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June is officially LGBTQ+ Pride Month! So, here are 9 fun Pride facts that you need to know, whether you are a member of the LGBTQ+ community or an ally!

Pride Month has been a global phenomenon since the movement started in the 1960s. Today, Pride represents individuals joining together in love and respect to acknowledge how far gay rights have come, as well as the work that still needs to be done.

If you want to find out more, read our fun facts about Pride Month…

1. The iconic rainbow flag was designed in 1978

Pride Flag

The first pride fact is on the history of the iconic rainbow flag! Gilbert Baker created the Rainbow Flag, the international symbol of LGBTQ+ communities in 1978. It was originally eight colours, but it was later reduced to six – red, orange, yellow, green, blue, and violet – by removing hot pink and blending turquoise and indigo into royal blue.

Baker was a revered drag queen and an openly gay man who later revealed that Harvey Milk, one of the first openly gay elected officials in the United States, appointed him to create a gay pride symbol.

2. Every colour on the flag has its own meaning

mini Pride flags

There’s no denying that the rainbow flag is one of the most recognisable symbols of the LGBTQ+ community. But what are the meanings of each of its colours?

The original flag featured eight colours, each with its own meaning. Red symbolises life, orange represents healing, pink portrays sexuality, yellow stands for sunlight, green depicts nature, turquoise represents creativity, indigo displays harmony, and violet illustrates spirit.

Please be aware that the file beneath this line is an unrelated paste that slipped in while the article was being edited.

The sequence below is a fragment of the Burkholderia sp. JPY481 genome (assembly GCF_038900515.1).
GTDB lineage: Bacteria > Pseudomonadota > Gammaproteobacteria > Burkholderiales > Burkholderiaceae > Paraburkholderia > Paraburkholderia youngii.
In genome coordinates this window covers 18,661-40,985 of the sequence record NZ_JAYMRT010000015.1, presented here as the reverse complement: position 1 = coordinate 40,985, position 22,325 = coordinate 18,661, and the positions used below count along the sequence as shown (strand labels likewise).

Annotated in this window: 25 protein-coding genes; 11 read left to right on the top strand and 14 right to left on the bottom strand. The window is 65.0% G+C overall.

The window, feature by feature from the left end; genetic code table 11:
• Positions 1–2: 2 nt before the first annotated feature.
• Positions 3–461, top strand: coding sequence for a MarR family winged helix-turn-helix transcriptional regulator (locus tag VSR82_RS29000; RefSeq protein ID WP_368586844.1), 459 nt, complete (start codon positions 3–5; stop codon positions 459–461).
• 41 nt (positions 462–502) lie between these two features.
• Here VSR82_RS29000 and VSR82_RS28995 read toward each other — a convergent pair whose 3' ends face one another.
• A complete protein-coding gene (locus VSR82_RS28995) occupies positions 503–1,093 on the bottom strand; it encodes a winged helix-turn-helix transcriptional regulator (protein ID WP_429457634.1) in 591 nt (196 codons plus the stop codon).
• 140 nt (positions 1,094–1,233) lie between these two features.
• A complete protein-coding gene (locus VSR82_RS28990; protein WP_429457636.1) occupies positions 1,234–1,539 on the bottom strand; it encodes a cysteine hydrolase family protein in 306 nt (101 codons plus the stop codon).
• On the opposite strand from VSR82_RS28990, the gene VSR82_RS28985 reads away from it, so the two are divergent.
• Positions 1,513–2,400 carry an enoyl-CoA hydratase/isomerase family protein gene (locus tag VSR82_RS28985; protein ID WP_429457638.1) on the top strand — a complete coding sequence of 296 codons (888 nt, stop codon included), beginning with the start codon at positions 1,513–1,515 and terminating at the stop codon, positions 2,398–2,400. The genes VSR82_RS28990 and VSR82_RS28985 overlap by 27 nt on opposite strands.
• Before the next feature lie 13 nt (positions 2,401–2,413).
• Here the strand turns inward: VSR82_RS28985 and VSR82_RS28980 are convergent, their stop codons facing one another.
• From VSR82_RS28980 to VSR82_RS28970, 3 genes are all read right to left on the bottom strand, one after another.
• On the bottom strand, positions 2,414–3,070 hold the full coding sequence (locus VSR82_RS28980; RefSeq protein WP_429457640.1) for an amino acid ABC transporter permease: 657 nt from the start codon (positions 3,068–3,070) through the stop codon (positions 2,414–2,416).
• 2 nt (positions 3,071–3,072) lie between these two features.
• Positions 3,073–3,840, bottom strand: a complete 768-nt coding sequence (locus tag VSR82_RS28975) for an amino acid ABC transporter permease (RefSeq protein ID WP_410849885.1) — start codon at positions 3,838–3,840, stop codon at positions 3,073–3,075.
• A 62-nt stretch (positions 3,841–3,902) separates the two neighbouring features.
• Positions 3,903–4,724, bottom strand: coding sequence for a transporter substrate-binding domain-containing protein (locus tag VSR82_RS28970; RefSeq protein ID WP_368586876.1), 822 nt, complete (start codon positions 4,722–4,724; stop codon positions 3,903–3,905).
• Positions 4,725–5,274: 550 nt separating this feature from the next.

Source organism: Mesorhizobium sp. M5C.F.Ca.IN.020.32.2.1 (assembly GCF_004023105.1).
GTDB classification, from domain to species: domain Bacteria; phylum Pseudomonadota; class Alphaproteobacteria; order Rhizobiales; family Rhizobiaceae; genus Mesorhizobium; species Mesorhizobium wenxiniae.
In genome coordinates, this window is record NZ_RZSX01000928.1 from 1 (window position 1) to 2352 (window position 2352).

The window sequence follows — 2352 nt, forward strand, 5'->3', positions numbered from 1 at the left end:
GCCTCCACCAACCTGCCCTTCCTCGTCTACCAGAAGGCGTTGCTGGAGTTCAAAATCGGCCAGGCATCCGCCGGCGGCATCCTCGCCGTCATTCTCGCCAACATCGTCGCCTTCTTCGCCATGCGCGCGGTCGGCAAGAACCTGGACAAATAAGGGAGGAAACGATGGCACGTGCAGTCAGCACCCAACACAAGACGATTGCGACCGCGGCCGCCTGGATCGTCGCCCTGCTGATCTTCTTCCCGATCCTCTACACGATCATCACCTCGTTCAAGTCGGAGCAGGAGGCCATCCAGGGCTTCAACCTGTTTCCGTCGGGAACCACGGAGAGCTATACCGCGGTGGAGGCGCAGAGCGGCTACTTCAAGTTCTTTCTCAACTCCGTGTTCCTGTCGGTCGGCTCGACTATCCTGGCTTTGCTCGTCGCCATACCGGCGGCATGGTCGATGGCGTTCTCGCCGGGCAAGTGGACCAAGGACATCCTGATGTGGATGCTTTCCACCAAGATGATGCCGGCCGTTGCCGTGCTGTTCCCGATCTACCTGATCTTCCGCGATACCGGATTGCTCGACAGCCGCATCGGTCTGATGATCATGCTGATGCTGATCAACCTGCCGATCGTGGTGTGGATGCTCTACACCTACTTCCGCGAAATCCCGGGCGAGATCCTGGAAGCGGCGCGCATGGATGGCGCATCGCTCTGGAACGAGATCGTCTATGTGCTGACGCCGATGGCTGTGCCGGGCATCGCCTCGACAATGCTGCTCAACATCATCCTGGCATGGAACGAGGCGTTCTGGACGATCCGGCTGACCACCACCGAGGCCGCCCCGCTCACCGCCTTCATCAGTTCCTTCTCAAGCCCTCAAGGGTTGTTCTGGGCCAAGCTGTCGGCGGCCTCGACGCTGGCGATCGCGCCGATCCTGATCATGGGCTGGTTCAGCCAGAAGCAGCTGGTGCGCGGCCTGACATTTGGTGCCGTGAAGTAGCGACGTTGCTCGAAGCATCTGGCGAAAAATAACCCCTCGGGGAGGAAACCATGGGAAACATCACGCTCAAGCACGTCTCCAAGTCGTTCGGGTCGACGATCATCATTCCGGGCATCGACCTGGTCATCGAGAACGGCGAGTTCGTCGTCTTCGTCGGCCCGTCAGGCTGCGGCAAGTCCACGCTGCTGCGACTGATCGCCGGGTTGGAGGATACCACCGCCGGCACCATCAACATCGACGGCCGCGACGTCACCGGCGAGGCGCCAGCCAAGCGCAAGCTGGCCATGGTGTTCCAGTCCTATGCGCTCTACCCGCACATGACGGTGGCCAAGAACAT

3. There are over 20 Different LGBTQ+ Flags

pride flags waving

Another must-know Pride fact is that there are 20+ different LGBT+ flags. All of the flags have their own meanings, just like the colours of the Pride flag’s rainbow.

Each flag is used as a symbol of gender identities and sexual orientations. Whilst many in the LGBT+ community identify with the traditional Pride flag, ample individuals may feel like they better identify with a certain type of flag instead.

Insti has put together an up-to-date list of the different Pride flags and their meanings which is well worth viewing.

4. Sao Paulo in Brazil hosts the world’s largest Pride Parade

Pride Parade in Sao Paulo

Sao Paulo’s Gay Pride Parade began with a modest 2,000 spectators in 1997, but it has since grown to millions. The Guinness Book of World Records ranked Sao Paulo’s parade as the largest Gay Pride celebration in the world in 2006, with 2.5 million attendees. It hasn’t been beaten since!

Other leading Pride parades aren’t far behind, with approximately 2 million participants in New York and approximately 1.7 million in San Francisco.

5. Brighton is the unofficial LGBTQ+ capital of the UK

Brighton Pier

Next on our list of fun facts about Pride Month is all about Brighton! Brighton’s image as the UK’s LGBTQ capital is 200 years old, and its inhabitants are proud of it.

This vibrant hub became a secretive escape from London in the late 19th and early 20th centuries. After World War II, people wishing for a secure environment to explore their sexuality heard about Brighton’s gay and lesbian clubs and pubs.